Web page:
Raised Bed Gardening: Plan Your Vegetables and Herbs in Fall

As the days get chillier, you can still plan for your next year’s production by building new raised beds.

| November 2012

  • Raised Bed Gardening
    Raised-bed gardening has many benefits, and can be prepared for during the early fall months.
    Photo By Fotolia/Alison Hancock
  • Joy In Your Garden By Joy Bossi and Karen Bastow
    “Joy in Your Garden: A Seasonal Guide to Gardening” will have you gardening in no time! Novice gardeners and natural green thumbs will learn to successfully garden in any season of the year. The expertise and wisdom provided in this book will help you master the art of gardening, from using the correct tools for your garden to choosing a ripe watermelon.
    Cover Courtesy Cedar Fort

  • Raised Bed Gardening
  • Joy In Your Garden By Joy Bossi and Karen Bastow

Fall isn’t a time to quit gardening. In fact, it’s the perfect time to plan your raised-bed gardens, according to gardeners Joy Bossi and Karen Bastow, authors of Joy in Your Garden: A Seasonal Guide to Gardening (Cedar Fort, 2012). In this excerpt from the “September, October and November” section of the book, find tips on getting that intensive gardening started, plus learn the benefits of fall gardening.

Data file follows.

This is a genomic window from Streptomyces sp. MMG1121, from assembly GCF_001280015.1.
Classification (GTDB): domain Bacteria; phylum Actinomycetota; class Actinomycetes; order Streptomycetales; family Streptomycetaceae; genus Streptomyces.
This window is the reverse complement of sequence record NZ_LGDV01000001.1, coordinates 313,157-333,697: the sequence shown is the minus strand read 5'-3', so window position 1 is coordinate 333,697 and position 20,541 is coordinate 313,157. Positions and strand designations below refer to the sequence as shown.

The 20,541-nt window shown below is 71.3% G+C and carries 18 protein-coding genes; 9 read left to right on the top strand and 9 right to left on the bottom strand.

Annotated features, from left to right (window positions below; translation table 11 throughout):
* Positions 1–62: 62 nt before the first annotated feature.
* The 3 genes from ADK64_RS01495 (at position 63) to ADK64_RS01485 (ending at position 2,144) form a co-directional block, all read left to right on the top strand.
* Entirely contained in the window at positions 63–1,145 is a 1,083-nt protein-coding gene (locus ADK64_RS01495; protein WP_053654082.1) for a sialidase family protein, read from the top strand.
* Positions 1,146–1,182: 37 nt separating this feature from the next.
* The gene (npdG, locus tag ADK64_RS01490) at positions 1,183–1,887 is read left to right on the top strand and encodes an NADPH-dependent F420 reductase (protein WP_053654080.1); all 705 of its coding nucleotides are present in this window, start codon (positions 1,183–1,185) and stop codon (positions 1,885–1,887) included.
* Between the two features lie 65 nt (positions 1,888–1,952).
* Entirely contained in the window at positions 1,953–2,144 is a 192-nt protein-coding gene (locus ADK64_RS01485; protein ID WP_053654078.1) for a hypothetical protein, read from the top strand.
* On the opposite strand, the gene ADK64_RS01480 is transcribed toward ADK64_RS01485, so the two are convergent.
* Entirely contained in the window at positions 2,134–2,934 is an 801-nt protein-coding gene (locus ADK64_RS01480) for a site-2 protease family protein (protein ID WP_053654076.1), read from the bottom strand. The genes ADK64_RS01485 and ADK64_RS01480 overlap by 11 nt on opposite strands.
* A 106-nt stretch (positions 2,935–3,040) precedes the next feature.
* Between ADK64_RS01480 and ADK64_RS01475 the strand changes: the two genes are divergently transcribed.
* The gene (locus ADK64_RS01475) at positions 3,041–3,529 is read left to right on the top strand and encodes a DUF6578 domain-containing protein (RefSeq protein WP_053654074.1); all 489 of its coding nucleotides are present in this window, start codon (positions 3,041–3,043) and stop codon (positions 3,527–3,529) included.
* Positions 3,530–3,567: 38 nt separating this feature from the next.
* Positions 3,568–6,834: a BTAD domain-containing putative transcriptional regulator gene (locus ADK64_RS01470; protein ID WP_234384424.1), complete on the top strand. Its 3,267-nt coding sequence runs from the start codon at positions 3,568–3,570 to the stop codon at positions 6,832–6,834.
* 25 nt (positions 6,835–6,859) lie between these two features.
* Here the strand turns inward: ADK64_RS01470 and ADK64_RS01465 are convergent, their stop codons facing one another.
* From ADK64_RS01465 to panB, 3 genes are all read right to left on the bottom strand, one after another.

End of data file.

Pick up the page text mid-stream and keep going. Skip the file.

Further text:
Buy this book from the GRIT storeJoy in Your Garden: A Seasonal Guide to Gardening.

Where to Put a Vegetable Garden

If you haven’t had a vegetable garden before, fall is an excellent time to get started—yes, fall! Whenever you do get ready to start a vegetable garden, you will need to decide if you would like a traditional single-row garden or a raised-bed garden. If you get the beds made and the soil prepared (or boxes built if you choose to use a raised-bed gardening method), you’ll find that you are just that much further ahead in the spring when it is time to plant.

As you survey your gardening kingdom, make note of where the sun shines directly on the soil for the most hours during the day. That is the best place for a vegetable/herb garden. The area should also be away from trees because not only do they cast shade for some part of the day, but the tree roots will out-compete the smaller plants for water and nutrients.



Sometimes that most sunny place is right smack dab in the middle of the lawn.

If you choose to have a single-row vegetable garden, now is a good time to prepare the soil. Clear it of any grass or weeds, and rototill or hand dig. At the same time add organic matter until the soil is a good, workable texture. Then, come spring, you can start gardening just as soon as the soil dries and you can use a rake to smooth out the bumps.






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